“I’m sure Total Project Management helped [our project] because you had the architects talking to the construction managers, the civil engineers, all of the subcontractors, and vendors were communicating to one source,” explains Bowen-Eggebraaten while discussing the process to create River Crest Elementary. “I think it worked beautifully and it was very well managed — the best management we’ve seen.”

Strategic decisions that will have an impact for the life of the building start immediately. For example, properly siting the building on the land is integral to the overall project and can reduce impact to the site and costs later on. Similarly, placement of the building will impact many future decisions such as lighting, landscaping, and access. These are all critical decisions that influence such aspects as comfort, student safety, and energy usage.

Charrettes, collaborative sessions designed to address specific issues, are often used to help teams challenge each other and achieve agreement. This not only increases the enjoyment and reduces the stress of the project, but provides for enhanced communication and efficiency.

At River Crest Elementary, the window selection provided a challenge that led to a new solution. Andersen Windows, a local window manufacturer, was brought in to consult on alternatives. After several meetings between Andersen and members of the project team, a new highly sustainable commercial product was developed specifically for use in this new school. The innovative solution boosted the local economy, solidified connections within the community, reduced energy usage, and improved healthy daylighting in the school.

In another instance, model options for the HVAC system were considered at NPHS. A trusted expert, who had regularly been a consultant on similar project teams, stated that he felt like the prescribed chillers might be bigger than necessary. Simulation models were run, considering the often-frigid Wisconsin climate, occupancy trends, and other factors. The conclusion was reached that the larger chiller would only be necessary in extremely rare and unlikely instances. Furthermore, it was determined that the temperature might flow up only two degrees above an optimum temperature of 75 degrees if those circumstances were present.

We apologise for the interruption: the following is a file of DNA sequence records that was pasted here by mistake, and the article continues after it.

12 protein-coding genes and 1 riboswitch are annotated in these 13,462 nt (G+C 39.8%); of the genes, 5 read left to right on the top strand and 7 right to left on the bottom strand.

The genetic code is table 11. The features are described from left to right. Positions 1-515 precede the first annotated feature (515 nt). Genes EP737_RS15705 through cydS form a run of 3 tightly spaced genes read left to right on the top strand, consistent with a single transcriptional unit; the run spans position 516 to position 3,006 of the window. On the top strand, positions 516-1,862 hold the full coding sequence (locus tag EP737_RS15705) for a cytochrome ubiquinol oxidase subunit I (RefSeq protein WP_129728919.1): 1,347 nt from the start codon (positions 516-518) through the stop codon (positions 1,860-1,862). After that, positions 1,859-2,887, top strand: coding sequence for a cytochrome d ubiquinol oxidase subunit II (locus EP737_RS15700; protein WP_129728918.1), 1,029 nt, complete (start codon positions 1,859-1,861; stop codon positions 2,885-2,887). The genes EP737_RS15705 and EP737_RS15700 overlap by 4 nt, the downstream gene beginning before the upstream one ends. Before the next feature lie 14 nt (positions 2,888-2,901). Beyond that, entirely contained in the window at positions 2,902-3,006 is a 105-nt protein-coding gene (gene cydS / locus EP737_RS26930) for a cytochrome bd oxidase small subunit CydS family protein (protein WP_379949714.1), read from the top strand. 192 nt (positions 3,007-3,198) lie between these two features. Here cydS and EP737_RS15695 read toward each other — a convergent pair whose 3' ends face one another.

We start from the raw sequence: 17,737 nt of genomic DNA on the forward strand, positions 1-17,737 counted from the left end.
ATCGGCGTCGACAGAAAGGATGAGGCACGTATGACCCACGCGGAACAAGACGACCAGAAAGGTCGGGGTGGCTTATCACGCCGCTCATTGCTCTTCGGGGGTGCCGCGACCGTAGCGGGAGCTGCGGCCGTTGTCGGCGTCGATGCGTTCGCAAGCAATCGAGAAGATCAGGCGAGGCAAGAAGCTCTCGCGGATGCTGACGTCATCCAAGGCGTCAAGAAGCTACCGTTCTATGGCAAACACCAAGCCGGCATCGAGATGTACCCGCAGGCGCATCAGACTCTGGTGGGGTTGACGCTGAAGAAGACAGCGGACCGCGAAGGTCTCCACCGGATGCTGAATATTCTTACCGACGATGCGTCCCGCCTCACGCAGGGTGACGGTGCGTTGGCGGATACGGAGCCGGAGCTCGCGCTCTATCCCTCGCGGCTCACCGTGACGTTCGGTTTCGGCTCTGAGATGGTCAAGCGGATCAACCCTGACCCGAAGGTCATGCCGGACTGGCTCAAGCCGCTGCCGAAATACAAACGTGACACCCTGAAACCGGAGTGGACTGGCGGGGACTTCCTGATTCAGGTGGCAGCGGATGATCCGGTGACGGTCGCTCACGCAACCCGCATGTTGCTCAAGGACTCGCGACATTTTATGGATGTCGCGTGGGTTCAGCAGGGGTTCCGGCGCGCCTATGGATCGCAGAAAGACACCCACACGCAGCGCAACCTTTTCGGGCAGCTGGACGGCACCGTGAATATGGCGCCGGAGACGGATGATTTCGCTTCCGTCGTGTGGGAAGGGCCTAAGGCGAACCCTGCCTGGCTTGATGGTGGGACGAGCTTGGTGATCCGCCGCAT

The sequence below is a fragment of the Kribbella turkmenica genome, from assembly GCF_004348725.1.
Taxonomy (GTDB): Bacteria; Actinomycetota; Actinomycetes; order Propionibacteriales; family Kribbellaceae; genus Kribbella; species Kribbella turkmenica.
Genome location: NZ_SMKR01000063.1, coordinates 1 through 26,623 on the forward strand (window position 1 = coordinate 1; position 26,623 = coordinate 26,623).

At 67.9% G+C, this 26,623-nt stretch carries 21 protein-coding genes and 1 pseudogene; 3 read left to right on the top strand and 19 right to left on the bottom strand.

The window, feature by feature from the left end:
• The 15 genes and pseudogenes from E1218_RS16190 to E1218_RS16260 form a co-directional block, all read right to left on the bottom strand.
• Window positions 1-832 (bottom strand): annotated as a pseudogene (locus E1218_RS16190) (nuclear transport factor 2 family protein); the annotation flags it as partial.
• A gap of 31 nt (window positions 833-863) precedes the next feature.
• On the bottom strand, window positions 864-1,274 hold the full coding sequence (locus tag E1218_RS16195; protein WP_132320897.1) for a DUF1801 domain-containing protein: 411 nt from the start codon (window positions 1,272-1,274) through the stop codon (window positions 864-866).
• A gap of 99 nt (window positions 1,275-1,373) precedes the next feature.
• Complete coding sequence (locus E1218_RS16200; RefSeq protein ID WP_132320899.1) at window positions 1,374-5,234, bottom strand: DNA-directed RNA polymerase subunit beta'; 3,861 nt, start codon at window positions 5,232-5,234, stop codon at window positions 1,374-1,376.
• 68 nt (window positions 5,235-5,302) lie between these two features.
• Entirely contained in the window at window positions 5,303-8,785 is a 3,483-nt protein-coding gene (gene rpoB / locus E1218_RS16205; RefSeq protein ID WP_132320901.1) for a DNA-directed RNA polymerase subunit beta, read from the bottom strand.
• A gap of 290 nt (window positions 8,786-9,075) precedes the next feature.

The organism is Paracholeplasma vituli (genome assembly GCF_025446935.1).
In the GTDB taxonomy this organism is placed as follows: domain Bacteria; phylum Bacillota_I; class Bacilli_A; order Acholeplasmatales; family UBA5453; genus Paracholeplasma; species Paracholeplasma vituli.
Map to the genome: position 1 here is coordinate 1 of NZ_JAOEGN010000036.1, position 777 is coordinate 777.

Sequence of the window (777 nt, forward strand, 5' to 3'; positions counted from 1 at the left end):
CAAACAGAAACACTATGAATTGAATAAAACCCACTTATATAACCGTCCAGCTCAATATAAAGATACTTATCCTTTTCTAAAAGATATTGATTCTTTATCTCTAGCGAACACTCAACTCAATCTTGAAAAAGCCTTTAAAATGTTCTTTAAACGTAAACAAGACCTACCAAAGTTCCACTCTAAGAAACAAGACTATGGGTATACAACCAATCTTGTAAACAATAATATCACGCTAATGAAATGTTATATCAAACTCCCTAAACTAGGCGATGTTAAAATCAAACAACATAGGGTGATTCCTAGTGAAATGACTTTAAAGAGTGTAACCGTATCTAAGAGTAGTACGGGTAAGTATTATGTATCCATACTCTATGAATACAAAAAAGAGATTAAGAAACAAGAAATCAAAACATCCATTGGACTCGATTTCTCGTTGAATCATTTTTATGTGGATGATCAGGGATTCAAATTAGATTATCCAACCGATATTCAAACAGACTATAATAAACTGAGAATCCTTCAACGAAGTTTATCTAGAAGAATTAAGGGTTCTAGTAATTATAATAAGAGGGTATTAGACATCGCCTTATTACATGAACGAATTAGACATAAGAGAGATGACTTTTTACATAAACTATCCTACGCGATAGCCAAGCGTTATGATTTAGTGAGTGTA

When school officials were presented with this scenario and the facts that the smaller chiller would cost less, be more efficient, and reduce demand charges from the utility provider, they readily said, “We’ll take that small, calculated risk.” In two years of operation, NPHS has yet to test the capacity of even the smaller chiller.

Experiencing the Benefits of Total Project Management   
Great pride and pleasure in a finished school is the greatest benefit of TPM. We literally saw tears of joy from several teachers at River Crest Elementary as they moved into their new school. The administration at NPHS has seen a difference too. “The attitude of our students is night and day,” says Northland Pines District Administrator Dr. Mike Richie. He cites a greater pride among students, increased respect and care for the facility, and a marked reduction in discipline issues.

At its core, TPMg is about listening, responding, collaborating, and engaging to ensure that all ideas are uncovered. Then, the best solutions are fully implemented to produce a school that minimizes the impact on the natural environment and maximizes relationships with the community. When done well, it also improves the morale of teachers and staff, the bottom line of the school district, and most importantly, the education of students.

Paul J. Hoffman is owner and CEO of Hoffman LLC, the Wisconsin-based planning, architecture, and construction management firm that partnered with both NPHS and River Crest Elementary. He is a frequent author and speaker and currently vice-chairman of the Associated General Contractors of America Building Division. He can be reached at phoffman@hoffman.net.